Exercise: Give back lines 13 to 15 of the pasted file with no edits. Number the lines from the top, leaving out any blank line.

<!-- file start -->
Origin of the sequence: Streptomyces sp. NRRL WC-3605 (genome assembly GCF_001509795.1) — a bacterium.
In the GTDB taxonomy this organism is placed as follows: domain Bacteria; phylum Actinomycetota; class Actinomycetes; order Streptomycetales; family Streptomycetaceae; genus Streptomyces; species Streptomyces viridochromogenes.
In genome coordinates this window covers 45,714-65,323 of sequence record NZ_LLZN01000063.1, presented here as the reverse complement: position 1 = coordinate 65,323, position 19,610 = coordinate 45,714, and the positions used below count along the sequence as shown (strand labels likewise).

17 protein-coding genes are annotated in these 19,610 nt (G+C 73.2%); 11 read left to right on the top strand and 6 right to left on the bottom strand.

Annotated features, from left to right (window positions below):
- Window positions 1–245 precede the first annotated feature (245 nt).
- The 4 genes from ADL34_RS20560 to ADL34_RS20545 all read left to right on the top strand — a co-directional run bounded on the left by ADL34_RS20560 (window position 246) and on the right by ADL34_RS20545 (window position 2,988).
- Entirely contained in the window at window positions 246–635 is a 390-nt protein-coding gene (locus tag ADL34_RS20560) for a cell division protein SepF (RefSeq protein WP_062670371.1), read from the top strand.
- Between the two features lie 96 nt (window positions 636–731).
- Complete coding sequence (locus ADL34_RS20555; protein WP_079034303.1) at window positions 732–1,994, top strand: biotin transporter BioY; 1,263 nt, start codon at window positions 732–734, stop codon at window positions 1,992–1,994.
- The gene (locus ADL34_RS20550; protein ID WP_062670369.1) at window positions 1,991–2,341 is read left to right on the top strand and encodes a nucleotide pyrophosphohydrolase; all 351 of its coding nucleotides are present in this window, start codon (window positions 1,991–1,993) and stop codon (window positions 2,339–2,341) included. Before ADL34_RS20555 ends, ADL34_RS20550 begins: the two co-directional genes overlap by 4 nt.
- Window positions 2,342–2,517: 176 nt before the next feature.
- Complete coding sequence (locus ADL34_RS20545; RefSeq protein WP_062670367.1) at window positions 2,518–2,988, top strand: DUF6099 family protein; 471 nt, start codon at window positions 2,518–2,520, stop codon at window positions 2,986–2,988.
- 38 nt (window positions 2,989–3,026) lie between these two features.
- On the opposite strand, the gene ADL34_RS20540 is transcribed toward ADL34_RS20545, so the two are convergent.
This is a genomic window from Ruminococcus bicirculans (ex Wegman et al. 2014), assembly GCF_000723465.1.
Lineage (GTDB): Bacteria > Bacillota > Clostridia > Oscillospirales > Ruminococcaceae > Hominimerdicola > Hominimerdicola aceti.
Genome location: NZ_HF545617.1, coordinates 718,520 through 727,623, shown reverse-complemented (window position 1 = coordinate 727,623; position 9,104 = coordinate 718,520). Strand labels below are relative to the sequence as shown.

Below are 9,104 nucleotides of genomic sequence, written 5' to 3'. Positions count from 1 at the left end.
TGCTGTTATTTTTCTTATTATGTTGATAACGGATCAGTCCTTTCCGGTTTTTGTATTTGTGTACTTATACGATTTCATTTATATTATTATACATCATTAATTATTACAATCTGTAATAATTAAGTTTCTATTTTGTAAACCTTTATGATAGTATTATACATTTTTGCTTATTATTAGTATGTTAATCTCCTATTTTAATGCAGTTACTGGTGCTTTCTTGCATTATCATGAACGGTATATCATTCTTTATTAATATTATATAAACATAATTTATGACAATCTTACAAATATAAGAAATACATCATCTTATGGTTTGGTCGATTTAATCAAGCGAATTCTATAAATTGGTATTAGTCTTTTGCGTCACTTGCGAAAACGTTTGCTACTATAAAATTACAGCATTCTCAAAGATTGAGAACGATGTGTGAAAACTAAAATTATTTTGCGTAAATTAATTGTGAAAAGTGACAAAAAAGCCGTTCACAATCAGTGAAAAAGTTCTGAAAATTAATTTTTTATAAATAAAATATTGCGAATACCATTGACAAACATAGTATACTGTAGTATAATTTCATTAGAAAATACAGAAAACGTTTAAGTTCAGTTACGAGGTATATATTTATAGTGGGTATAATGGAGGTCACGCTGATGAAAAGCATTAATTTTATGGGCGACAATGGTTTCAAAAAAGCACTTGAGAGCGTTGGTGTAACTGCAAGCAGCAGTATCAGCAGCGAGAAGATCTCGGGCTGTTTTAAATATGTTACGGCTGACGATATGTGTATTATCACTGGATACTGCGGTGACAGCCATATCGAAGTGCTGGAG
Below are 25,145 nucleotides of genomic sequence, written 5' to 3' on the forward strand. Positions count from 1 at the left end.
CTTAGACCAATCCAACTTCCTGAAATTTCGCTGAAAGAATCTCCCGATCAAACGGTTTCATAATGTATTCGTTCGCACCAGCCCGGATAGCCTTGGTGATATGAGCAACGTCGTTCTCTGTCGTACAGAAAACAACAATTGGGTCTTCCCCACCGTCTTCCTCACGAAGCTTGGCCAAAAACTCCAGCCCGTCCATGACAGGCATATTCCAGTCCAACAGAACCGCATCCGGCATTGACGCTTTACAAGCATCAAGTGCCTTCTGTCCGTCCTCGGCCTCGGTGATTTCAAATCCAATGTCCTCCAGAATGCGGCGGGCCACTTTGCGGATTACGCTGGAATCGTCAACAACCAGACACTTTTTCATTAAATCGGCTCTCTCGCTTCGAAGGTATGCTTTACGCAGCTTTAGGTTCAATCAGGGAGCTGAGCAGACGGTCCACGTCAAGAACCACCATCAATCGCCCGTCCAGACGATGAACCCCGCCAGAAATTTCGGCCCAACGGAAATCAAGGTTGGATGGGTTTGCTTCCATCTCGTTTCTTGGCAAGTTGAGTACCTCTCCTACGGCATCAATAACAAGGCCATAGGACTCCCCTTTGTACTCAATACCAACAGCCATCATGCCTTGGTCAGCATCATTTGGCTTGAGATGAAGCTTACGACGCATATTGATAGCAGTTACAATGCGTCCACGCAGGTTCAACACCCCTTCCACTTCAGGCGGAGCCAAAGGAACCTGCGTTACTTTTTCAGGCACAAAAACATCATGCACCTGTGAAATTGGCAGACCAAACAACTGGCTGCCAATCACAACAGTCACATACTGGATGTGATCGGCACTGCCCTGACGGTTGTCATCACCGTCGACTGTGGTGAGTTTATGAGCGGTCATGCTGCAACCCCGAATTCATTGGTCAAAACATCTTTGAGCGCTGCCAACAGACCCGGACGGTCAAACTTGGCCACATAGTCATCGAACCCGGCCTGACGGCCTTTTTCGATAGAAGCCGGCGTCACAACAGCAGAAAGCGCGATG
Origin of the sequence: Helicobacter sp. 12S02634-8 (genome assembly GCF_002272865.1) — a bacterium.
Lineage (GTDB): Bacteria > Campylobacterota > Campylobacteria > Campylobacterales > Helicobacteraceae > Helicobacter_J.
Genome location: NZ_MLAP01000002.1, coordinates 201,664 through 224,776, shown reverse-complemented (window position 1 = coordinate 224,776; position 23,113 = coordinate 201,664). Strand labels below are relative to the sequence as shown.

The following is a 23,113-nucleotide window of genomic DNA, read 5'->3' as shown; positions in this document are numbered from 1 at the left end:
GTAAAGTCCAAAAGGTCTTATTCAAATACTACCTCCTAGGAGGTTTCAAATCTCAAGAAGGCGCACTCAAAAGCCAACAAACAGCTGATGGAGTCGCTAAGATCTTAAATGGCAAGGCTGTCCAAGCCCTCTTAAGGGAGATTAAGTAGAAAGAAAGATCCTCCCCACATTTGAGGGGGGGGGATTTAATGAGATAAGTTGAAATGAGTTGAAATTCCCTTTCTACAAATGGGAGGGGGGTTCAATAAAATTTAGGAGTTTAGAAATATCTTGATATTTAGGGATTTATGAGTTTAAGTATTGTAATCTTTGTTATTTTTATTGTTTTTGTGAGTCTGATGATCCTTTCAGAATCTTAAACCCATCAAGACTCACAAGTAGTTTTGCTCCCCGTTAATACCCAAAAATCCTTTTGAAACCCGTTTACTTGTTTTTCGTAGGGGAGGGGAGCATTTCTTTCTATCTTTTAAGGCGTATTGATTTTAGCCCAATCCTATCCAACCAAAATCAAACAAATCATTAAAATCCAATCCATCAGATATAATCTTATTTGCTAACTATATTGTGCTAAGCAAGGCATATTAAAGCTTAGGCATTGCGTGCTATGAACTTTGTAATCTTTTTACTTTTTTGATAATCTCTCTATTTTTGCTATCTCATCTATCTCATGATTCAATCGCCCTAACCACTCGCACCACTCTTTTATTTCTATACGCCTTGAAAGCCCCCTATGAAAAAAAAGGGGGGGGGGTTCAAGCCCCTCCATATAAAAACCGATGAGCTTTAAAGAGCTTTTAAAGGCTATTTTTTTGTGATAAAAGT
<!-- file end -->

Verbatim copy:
- Complete coding sequence (locus ADL34_RS20545; RefSeq protein WP_062670367.1) at window positions 2,518–2,988, top strand: DUF6099 family protein; 471 nt, start codon at window positions 2,518–2,520, stop codon at window positions 2,986–2,988.
- 38 nt (window positions 2,989–3,026) lie between these two features.
- On the opposite strand, the gene ADL34_RS20540 is transcribed toward ADL34_RS20545, so the two are convergent.